The only player on the roster who was drafted by the Lakers in the first round was Jordan Farmar (26th overall pick in 2006), and he was picked up this summer as a free agent.
Technically even Kobe Bryant was acquired in a 1996 trade with the Charlotte Hornets (now New Orleans Pelicans). The last first-rounder taken by the Lakers who actually joined the team immediately was Javaris Crittenton in 2007.
Lakers General Manager Mitch Kupchak has acquired a number of high-drafted players who have yet to truly make their mark in the league.
"A lot of time a general manager or a team won’t pick up the fourth-year or the third-year option, only because they haven’t had enough of a look at the player," said Kupchak on Wednesday. "Sometimes those guys are better off with the second team they’re with.
"Shannon Brown is a great example. Shannon came out of college early and couldn’t find his niche and then we brought him here and he found his niche, so we’re hoping that one or two or three of those guys can be the same way with us."
"They’re very talented. They were drafted very high for a reason and maybe because of age or the makeup of a team or a coach, they didn’t get to grow as quick as they could have grown," said Kupchak. "So we have the roster spots, it makes for a healthy opportunity for players and they play the way [Coach] Mike [D'Antoni] wants to coach, so I think it’s good."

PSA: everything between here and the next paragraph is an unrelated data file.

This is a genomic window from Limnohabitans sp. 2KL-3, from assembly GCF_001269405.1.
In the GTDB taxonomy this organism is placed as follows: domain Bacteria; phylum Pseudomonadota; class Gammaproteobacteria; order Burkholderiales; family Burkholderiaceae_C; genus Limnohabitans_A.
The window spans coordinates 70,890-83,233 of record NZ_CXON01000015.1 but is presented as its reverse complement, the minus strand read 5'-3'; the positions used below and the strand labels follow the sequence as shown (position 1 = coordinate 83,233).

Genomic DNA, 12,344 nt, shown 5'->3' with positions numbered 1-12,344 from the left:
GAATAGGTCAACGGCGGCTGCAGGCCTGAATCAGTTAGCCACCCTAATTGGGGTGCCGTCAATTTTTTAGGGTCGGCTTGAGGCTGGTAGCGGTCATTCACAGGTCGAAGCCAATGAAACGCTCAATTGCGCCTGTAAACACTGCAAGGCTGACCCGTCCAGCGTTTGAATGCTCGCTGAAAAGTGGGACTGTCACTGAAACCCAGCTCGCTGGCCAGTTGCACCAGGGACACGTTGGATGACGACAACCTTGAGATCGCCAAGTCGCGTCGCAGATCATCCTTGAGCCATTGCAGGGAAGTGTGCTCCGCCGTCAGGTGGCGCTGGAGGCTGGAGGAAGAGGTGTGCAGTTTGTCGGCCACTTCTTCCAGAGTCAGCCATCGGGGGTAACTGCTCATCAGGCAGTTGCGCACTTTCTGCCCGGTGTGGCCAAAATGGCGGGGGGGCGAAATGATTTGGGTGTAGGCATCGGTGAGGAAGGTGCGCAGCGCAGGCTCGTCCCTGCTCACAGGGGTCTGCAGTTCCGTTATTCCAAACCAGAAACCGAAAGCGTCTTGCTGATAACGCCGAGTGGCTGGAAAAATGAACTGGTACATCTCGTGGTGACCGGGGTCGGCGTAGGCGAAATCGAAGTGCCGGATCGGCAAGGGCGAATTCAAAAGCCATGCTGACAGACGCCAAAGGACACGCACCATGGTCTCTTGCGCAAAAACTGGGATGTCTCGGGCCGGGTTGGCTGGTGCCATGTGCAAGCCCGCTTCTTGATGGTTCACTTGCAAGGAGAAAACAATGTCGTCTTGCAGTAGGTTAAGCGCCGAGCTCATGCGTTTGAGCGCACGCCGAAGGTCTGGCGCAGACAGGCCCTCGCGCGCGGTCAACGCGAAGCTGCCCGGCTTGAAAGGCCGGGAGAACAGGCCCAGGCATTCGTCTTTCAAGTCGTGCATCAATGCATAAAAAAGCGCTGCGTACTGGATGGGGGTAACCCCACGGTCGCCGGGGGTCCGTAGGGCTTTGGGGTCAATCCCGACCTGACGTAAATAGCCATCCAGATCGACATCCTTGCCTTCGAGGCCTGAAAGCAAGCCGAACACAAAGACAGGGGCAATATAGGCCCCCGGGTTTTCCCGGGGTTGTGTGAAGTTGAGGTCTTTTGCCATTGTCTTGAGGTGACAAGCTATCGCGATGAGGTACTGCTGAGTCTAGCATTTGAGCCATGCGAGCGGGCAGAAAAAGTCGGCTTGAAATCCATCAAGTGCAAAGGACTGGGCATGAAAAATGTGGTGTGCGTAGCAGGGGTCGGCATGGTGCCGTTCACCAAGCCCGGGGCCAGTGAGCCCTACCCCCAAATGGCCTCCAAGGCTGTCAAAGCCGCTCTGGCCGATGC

Young and Johnson have guaranteed contracts. Williams and Henry need to compete to make the team.
Williams and Harris have partial guarantees of $100,000, but the rest of the players have no promises as they attempt to make the 15-man roster. The Lakers could keep only 13 players but may be more likely to carry 14 or 15. Opening night is Oct. 29 against the Clippers.
"In years past, it would probably be a lot tougher to justify keeping 14 or 15," said Kupchak. "I think ownership would be more open to it this year than they would in years past."
Complicating matters is Kelly's foot injury, which may keep him out of some or all of the preseason. Do they keep the 6-foot-11 power forward who can shoot from outside in favor of another, injury-free player?
The answer isn't clear.
"It’s been a really rough time for him for a second-round choice, a frustrating period not to be able to play basketball for six months," said Kupchak of the forward from Duke. "Expectations for a second-round pick are not really high anyway, but we like his size and his ability to shoot the ball.
"Unfortunately, he went to a university that I don’t support and that’s my problem," joked Kupchak, who played at North Carolina. "We like what he can bring to the court if he’s healthy and he can play like he played at that school, then he’ll help us."
Kelly underwent foot surgery in April, but his recovery has gone slower than originally expected.
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